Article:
Arguably one of the UK’s most underrated vocalists, Alison Moyet has occasionally revisited her synth-pop roots since her early 00s comeback. But her eighth studio album, the minutes, is the first in her 30-year solo career to focus solely on the kind of sound she pioneered with Vince Clarke as one-half of Yazoo.
The artist also known as Alf appears to have faced quite the battle to get the follow-up to 2007’s The Turn out, claiming that she was forced to leave her previous label over her refusal to succumb to reality TV and albums of advert jazz covers.
Her steely determination, for the most part, has paid off as the minutes is by far the most inventive record she’s put her emotionally raw and rich voice to. Produced by Guy Sigsworth, many of its eleven tracks are coated in the same kind of electronic flourishes as his work with Madonna and Bjork, from the dramatic string-soaked opener “Horizon Flame” to the gothic cinematic closer “Rung By The Tide.”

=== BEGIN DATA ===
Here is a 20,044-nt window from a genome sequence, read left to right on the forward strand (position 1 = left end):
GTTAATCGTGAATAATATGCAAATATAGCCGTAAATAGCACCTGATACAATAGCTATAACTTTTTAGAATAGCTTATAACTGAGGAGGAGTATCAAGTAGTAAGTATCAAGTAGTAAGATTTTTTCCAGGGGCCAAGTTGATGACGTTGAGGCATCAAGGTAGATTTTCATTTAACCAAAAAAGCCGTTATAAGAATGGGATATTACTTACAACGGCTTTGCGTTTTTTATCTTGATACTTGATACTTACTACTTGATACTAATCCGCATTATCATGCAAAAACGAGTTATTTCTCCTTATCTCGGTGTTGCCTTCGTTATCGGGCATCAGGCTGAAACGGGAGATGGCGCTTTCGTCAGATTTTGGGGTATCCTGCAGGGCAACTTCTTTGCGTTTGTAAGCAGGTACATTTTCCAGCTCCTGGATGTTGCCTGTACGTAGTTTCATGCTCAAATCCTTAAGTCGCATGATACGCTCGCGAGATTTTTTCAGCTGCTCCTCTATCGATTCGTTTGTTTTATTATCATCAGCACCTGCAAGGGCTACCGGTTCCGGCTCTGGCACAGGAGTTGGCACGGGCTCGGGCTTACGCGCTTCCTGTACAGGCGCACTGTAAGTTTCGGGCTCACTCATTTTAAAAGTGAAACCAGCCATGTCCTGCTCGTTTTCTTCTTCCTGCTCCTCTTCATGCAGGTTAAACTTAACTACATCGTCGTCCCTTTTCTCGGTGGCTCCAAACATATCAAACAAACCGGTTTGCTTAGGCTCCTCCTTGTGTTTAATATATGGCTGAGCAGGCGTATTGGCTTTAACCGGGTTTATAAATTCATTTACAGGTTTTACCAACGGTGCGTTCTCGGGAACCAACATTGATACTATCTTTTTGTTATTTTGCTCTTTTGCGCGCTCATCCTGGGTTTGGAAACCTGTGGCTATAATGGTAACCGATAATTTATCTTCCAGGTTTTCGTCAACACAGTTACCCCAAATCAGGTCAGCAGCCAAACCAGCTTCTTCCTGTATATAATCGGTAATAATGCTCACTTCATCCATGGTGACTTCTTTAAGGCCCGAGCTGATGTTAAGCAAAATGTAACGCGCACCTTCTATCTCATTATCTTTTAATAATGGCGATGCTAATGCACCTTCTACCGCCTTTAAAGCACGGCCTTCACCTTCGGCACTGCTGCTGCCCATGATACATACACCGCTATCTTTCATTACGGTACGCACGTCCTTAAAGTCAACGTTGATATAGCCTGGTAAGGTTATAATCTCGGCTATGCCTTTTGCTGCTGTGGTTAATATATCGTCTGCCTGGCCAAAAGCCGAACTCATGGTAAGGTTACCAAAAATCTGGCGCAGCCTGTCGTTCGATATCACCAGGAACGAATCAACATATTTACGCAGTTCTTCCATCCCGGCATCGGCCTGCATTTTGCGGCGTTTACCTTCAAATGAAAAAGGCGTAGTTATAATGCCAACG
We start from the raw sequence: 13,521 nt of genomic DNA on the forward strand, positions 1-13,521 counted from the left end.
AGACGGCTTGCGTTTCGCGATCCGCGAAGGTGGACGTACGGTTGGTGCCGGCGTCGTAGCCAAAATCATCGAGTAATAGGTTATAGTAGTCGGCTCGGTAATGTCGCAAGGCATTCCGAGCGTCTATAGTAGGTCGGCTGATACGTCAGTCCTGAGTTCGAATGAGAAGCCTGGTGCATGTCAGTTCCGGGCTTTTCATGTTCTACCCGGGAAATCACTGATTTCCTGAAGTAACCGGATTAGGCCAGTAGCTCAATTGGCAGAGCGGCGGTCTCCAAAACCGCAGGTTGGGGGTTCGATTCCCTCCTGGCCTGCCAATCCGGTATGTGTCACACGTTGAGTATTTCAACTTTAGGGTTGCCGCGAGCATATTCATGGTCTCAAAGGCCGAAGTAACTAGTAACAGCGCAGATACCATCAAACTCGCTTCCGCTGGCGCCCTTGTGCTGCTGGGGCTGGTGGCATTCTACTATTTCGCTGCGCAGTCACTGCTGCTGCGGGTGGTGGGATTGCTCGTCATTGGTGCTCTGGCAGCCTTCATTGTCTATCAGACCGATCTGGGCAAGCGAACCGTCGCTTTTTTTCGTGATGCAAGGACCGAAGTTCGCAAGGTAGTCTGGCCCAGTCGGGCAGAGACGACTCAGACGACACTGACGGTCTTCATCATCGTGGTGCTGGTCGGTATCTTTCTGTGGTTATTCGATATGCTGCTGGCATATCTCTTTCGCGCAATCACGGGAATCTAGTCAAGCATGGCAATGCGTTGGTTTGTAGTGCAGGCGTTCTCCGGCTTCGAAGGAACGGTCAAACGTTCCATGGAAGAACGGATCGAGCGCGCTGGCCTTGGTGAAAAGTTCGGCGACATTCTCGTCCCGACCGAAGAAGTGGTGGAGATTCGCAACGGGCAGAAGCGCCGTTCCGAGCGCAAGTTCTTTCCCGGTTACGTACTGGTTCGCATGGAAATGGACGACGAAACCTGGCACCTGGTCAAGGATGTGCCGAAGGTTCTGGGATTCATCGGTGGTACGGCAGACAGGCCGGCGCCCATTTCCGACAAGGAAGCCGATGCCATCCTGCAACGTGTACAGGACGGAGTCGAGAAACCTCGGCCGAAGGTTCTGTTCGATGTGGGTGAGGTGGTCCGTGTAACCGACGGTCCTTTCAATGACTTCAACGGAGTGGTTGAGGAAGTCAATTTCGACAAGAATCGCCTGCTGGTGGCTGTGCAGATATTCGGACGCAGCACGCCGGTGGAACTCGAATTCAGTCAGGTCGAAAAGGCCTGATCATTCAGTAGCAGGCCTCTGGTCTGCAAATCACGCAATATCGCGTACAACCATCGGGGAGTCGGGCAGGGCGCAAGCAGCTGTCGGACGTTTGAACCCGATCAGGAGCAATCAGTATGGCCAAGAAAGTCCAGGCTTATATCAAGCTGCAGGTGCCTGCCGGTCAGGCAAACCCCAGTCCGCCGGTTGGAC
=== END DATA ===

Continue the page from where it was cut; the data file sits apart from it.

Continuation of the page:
But there are also a few curveballs which you would never previously have expected from an Alison Moyet record, namely the grinding dubstep wobbles which permeate the funereal Portishead-esque “A Place To Stay” and the skittering drum ‘n’ bass finale of “All Signs Of Life.”
Having previously performed in the West End production of Chicago (not to mention the Smaller stage play she wrote with comedian Dawn French) Moyet’s theatrical tendencies occasionally threaten to swamp the frothier numbers, such as the featherlight synth-pop of “Filigree” and the peppy Yazoo-ish “Love Reign Supreme.” Meanwhile, the ventures into grandiose indie-rock on lead single “When I Was Your Girl” and “Apple Kisses” feel out of place amongst all the studio trickery.
But considering Alison Moyet is still very much associated with MOR soul-pop and Great American Songbook ballads, the minutes is a surprisingly effortless return to her edgier beginnings, which suggests that as she enters her fifties, she has no intention of mellowing.